Wednesday, July 2, 2014

NaBloPoMo July Day 2: From White Snow, to White Sands

Where, might you ask, did we move once Uncle Sam sent us on our way out of Alaska a decade ago?

To White Sands Missile Range, New Mexico.  That's right, we traded white snow for white sand!


WSMR (pronounced "Whizmer") became our new home during our inaugural year away from The Last Frontier.  Instead of moose, we encountered oryx.  Instead of ravens cawing outside our window, we would find tarantulas cooling themselves against the stucco walls.  The lush grass and overflowing flowerbeds of our summers were replaced with hot sidewalks and xeriscaped stone yards.  My coordination built from many years of walking carefully across icy streets and walkways served me well when the terrain was switched to burning ground and jagged rock paths, though flip flops didn't offer near the foot support that my winter boots had.


I decided to try black and white film, actual film, unaware that one year later, my husband would give me my very first digital camera to document our first move to Kansas.


The backyard was completely walled in, and was the only place that had anything slightly resembling grass.  Still, we were warned that coyotes would sneak in during the evening if we allowed Anni-Cat outside.  We never did, but she loved the enclosed open air porch, since lizards would find their way under the screen door.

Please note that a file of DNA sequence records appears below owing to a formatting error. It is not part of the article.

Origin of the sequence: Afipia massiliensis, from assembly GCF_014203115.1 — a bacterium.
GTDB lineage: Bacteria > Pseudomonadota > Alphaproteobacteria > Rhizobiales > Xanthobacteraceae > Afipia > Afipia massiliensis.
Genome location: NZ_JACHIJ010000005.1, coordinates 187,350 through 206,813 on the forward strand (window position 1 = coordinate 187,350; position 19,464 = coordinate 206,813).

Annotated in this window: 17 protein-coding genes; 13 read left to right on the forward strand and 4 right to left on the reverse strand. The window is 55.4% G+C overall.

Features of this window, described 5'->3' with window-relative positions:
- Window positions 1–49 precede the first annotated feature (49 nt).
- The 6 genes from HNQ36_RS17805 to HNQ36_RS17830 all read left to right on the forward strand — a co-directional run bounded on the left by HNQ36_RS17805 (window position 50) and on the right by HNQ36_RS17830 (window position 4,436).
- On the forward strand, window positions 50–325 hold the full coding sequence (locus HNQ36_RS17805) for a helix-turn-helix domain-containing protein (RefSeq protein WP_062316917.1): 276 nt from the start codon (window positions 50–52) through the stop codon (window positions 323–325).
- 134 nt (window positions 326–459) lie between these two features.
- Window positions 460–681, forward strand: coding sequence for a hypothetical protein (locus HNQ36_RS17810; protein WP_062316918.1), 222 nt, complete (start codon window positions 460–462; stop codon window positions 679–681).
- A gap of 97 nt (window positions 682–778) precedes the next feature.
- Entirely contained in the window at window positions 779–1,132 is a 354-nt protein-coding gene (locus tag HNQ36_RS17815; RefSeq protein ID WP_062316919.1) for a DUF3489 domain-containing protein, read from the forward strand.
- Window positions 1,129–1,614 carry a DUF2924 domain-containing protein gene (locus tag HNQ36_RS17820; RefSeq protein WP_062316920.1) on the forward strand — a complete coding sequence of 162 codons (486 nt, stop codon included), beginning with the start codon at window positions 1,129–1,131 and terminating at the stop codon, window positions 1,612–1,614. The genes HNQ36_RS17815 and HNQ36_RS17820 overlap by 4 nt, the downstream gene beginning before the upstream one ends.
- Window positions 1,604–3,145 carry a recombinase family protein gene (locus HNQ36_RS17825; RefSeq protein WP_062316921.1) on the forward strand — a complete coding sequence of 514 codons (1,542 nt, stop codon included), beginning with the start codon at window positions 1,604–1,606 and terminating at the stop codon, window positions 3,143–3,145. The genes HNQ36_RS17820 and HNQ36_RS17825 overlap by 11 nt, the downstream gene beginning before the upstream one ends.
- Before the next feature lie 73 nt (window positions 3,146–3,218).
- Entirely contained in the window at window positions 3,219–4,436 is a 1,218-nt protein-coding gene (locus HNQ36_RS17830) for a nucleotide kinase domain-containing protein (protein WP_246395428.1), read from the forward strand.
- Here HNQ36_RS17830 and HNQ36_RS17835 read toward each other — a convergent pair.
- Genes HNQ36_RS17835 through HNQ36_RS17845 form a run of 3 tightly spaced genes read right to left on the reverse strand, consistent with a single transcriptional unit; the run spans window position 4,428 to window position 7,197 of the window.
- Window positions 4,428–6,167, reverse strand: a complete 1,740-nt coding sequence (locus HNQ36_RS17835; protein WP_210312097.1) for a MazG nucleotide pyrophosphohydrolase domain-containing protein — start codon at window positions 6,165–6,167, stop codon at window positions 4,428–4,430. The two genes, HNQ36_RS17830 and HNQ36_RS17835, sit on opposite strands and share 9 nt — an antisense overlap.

The plant life was very... pokey, pointed, spearlike.


So many changes for us, but what an adventure.  Every new restaurant, shop, and road trip was an event.  My new role as a military wife had to be balanced for the first time with my responsibilities as a teacher.  The good people put in my path helped me evolve in this endeavor.  Teaching colleagues, military spouses and families, and the wonderful artisans I began to meet during outings helped me work through the sadness of missing so many friends and families "back home." Since phone calls, letters and photographs were the only ways for us to keep in touch, I had to come to terms with the realization that with our relocation to the desert, my husband, children and I would now live our day to day lives without family members and our dearest friends in them.  There was no Facebook.  Had MySpace been invented yet?  There was dial up internet access, but with time zones being what they are, times were rare when we could meet up in chat rooms.

And then I drank the water.




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